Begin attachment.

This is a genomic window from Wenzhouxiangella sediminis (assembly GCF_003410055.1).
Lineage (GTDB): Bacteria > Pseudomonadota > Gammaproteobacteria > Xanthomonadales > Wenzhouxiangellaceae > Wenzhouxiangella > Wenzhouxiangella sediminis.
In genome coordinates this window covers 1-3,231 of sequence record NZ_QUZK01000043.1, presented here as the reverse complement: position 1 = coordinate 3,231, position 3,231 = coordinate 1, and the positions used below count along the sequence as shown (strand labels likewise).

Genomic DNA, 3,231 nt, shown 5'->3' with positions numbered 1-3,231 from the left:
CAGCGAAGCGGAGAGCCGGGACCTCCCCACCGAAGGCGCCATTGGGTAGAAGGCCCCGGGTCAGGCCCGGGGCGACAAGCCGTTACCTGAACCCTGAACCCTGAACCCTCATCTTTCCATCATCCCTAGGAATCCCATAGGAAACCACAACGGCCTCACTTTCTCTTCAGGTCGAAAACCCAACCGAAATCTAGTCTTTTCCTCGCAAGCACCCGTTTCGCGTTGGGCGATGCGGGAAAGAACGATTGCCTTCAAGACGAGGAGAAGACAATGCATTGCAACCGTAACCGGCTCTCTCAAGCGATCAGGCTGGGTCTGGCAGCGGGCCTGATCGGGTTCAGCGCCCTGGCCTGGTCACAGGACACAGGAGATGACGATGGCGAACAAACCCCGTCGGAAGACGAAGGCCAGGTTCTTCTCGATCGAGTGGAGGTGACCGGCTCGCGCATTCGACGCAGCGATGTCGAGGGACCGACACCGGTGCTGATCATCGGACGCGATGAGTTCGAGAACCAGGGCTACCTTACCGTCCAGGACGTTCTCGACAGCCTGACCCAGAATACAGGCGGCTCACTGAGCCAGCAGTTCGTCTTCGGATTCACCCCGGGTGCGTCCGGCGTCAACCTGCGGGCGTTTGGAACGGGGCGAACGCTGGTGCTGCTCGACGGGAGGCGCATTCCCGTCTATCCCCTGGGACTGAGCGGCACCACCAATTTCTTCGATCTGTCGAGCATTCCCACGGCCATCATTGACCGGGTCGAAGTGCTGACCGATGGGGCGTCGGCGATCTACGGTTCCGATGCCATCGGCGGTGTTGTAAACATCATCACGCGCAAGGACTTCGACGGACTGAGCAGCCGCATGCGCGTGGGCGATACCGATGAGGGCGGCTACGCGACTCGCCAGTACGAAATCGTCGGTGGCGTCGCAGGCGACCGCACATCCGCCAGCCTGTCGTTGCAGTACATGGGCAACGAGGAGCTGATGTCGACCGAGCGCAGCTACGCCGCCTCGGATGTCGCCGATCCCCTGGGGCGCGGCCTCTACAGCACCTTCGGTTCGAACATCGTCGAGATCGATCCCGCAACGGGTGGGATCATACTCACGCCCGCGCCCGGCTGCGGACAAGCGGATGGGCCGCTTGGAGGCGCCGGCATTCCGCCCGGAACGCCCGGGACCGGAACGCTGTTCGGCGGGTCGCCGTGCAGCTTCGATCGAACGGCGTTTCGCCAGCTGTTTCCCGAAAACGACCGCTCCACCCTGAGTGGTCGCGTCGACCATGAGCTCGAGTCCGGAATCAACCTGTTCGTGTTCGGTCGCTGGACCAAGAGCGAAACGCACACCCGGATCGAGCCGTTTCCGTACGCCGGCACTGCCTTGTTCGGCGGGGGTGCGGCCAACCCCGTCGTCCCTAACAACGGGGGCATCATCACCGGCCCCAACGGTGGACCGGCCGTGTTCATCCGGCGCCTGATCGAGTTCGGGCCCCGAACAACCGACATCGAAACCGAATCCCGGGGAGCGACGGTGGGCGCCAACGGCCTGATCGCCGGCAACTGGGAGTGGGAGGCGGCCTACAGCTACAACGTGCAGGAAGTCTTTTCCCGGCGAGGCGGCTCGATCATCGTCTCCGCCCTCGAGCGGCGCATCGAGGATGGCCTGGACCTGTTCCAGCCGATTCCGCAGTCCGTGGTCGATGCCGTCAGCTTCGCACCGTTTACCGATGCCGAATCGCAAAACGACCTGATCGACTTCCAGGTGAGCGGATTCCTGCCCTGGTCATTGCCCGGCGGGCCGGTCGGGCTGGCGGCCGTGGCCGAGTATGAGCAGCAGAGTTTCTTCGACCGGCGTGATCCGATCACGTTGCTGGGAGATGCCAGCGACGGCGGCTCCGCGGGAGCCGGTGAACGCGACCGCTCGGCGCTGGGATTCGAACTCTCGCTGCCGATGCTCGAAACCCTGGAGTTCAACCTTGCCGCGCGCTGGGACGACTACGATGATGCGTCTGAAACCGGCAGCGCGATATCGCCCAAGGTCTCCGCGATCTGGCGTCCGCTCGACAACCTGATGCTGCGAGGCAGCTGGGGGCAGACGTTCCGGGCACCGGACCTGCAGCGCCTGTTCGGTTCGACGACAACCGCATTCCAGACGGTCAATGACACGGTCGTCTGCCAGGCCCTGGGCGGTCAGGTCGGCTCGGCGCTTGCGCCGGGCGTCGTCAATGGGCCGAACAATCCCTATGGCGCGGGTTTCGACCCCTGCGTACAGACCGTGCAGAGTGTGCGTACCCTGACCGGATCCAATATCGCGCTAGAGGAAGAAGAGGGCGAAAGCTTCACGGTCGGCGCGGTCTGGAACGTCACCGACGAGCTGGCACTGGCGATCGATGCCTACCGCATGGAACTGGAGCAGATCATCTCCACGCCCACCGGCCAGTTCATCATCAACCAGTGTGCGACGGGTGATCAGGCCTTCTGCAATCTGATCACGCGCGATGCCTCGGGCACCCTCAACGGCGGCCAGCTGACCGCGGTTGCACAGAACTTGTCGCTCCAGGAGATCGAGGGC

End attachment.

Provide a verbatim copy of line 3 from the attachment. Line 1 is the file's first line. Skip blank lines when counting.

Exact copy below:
In genome coordinates this window covers 1-3,231 of sequence record NZ_QUZK01000043.1, presented here as the reverse complement: position 1 = coordinate 3,231, position 3,231 = coordinate 1, and the positions used below count along the sequence as shown (strand labels likewise).